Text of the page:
|Jones, Cecilia - UNIVERSITY OF MINNESOTA|
Submitted to: Biological Control
Publication Type: Peer Reviewed Journal
Publication Acceptance Date: June 10, 1996
Publication Date: N/A
Interpretive Summary: A number of soil fungi can cause alfalfa seeds to rot and may induce disease on germinating seedlings. This disease complex can lead to low yielding, nonpersistent fields. There are no alfalfa varieties available with resistance to all of the pathogenic organisms in this complex. Nor do current management practices provide effective control against this set of pathogens. A strain of the soil bacterium Streptomyces was found to inhibit the growth of a number of alfalfa pathogens in an agar culture plate assay. Treating alfalfa seeds with Streptomyces inhibited the development of Pythium damping-off and Phytophthora root rot (PRR) in laboratory tests. Field experiments performed in 1993 showed that treating fields with the fungicide metalaxyl or Streptomyces alone did not improve seedling establishment or disease control, however, the combination of fungicide and Streptomyces resulted in high seedling survival, dry matter production, and frequency of healthy plants. In the 1994 field experiment the combination of Streptomyces and fungicide significantly increased plant populations for the PRR resistant variety. These results indicate that Streptomyces has the potential to control a number of alfalfa pathogens in the seedling disease complex and to augment resistance and fungicide control. Use of such a biocontrol agent could decrease costs in establishing alfalfa fields and increase plant density and plant health.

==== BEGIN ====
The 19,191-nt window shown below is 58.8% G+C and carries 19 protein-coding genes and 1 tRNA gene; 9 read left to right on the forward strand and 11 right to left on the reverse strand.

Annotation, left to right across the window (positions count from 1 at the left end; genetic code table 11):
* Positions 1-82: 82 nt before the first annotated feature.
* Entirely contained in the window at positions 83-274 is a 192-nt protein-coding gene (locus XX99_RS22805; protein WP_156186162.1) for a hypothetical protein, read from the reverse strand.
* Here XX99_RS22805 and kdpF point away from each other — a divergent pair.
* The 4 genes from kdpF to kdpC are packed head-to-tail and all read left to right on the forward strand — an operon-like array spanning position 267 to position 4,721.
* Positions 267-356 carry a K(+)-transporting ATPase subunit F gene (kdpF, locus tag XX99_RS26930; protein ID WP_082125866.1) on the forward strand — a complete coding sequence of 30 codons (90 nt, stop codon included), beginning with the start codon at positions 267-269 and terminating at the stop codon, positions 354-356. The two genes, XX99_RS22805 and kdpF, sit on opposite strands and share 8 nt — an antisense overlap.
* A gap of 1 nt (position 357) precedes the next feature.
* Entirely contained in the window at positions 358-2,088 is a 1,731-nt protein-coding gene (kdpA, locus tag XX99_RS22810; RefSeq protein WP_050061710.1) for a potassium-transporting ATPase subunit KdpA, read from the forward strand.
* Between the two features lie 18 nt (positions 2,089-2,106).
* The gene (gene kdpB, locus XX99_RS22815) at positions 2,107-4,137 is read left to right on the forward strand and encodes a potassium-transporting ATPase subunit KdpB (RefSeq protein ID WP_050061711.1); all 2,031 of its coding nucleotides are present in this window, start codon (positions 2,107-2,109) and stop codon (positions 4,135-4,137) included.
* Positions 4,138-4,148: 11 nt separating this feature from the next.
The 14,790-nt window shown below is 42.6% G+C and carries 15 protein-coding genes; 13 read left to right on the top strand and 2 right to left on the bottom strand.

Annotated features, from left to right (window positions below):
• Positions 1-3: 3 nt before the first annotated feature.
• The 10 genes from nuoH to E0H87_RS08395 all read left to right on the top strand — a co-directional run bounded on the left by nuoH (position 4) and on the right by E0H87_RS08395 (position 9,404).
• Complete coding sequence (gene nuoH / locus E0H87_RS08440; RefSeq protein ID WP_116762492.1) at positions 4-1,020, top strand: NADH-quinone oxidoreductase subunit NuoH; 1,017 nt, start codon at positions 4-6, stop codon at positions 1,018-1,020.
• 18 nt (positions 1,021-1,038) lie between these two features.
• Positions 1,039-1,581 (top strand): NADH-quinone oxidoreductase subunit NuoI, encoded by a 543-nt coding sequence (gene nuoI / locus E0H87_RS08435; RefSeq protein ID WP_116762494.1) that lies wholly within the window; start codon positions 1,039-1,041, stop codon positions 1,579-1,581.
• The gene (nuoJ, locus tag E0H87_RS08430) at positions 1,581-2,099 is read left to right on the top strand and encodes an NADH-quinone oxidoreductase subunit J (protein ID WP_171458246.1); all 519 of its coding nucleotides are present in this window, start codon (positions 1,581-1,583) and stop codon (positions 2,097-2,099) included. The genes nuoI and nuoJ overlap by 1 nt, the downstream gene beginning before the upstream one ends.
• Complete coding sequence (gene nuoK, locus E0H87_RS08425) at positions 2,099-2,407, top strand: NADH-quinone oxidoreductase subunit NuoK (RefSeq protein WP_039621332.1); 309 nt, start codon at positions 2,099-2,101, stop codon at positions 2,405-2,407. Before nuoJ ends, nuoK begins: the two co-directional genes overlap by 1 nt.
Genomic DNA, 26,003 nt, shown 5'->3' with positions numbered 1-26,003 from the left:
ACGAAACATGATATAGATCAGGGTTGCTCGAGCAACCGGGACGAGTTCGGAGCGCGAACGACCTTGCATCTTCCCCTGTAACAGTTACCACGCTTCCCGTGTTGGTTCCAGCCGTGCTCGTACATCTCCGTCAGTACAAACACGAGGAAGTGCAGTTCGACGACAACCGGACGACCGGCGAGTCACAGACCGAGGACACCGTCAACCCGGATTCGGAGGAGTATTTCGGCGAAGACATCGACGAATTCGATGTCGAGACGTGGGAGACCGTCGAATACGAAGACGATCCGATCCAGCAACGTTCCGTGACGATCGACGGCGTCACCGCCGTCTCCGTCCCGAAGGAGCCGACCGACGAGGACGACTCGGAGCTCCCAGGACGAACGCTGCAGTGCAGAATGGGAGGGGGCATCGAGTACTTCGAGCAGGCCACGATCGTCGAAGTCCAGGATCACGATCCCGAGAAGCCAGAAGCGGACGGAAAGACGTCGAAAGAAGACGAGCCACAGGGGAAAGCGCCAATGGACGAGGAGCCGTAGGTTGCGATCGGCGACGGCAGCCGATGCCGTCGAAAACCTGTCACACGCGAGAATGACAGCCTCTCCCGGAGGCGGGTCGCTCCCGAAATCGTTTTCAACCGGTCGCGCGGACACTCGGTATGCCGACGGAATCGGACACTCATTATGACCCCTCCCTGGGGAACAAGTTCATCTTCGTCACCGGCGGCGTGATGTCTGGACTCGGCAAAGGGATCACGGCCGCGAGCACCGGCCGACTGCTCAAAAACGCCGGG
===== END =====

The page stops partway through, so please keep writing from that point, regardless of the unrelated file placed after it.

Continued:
Technical Abstract: Biocontrol of alfalfa seedling diseases by a pathogen-suppressive strain of Streptomyces was evaluated in vitro, in controlled environments, and in the field. Streptomyces strain 93 inhibited the growth of soilborne pathogens causing seed rot and seedling damping-off in vitro but did not affect the growth of the symbiont Rhizobium meliloti. Treating seeds of a susceptible ealfalfa variety with Streptomyces spores inhibited the development of Pythium damping-off in a rolled paper towel assay. Control of Phytophthora root rot (PRR) by inoculation of soil with Streptomyces at the time of planting was observed under greenhouse conditions. The frequency of healthy plants increased significantly for the susceptible variety and the average disease severity index decreased significantly for both the resistant and susceptible varieties. Field experiments were performed in 1993 and 1994 to evaluate the effect of Streptomyces alone and in combination with the fungicide metalaxyl on disease and plant performance. In 1993, neither treatment alone improved seedling establishment or disease control, however, the combination of fungicide and Streptomyces resulted in the highest seedling survival, dry matter production, and frequency of healthy plants with no or slight symptoms of PRR. In the 1994 field experiment, the combination of Streptomyces and fungicide significantly increased plant populations for the resistant variety, however, there was no significant treatment effect on the susceptible cultivar Vernal. These results indicate that Streptomyces has the potential to control a number of alfalfa pathogens in the seedling disease complex and to augment resistance and fungicide control.